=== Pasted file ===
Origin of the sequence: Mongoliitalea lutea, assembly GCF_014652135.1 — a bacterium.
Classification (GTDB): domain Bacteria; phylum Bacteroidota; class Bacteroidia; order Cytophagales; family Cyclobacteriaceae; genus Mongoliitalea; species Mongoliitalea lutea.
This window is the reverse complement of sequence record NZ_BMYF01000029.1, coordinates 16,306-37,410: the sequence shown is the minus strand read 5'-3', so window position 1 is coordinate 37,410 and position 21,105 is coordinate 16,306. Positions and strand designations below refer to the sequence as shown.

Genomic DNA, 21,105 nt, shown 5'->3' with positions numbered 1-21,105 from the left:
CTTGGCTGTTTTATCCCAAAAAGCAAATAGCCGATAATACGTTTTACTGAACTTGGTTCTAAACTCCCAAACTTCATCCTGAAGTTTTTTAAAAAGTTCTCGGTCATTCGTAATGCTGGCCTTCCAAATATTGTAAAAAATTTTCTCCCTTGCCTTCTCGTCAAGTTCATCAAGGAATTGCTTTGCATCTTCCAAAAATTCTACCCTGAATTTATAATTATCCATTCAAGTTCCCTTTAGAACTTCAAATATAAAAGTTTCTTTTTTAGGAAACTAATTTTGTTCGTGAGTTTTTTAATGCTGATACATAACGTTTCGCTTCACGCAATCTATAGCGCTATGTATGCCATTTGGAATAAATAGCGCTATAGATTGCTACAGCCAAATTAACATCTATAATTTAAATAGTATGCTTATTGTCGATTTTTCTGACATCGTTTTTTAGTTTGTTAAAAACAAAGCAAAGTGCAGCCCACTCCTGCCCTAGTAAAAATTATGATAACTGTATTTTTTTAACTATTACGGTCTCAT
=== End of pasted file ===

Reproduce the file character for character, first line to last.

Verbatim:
Origin of the sequence: Mongoliitalea lutea, assembly GCF_014652135.1 — a bacterium.
Classification (GTDB): domain Bacteria; phylum Bacteroidota; class Bacteroidia; order Cytophagales; family Cyclobacteriaceae; genus Mongoliitalea; species Mongoliitalea lutea.
This window is the reverse complement of sequence record NZ_BMYF01000029.1, coordinates 16,306-37,410: the sequence shown is the minus strand read 5'-3', so window position 1 is coordinate 37,410 and position 21,105 is coordinate 16,306. Positions and strand designations below refer to the sequence as shown.

Genomic DNA, 21,105 nt, shown 5'->3' with positions numbered 1-21,105 from the left:
CTTGGCTGTTTTATCCCAAAAAGCAAATAGCCGATAATACGTTTTACTGAACTTGGTTCTAAACTCCCAAACTTCATCCTGAAGTTTTTTAAAAAGTTCTCGGTCATTCGTAATGCTGGCCTTCCAAATATTGTAAAAAATTTTCTCCCTTGCCTTCTCGTCAAGTTCATCAAGGAATTGCTTTGCATCTTCCAAAAATTCTACCCTGAATTTATAATTATCCATTCAAGTTCCCTTTAGAACTTCAAATATAAAAGTTTCTTTTTTAGGAAACTAATTTTGTTCGTGAGTTTTTTAATGCTGATACATAACGTTTCGCTTCACGCAATCTATAGCGCTATGTATGCCATTTGGAATAAATAGCGCTATAGATTGCTACAGCCAAATTAACATCTATAATTTAAATAGTATGCTTATTGTCGATTTTTCTGACATCGTTTTTTAGTTTGTTAAAAACAAAGCAAAGTGCAGCCCACTCCTGCCCTAGTAAAAATTATGATAACTGTATTTTTTTAACTATTACGGTCTCAT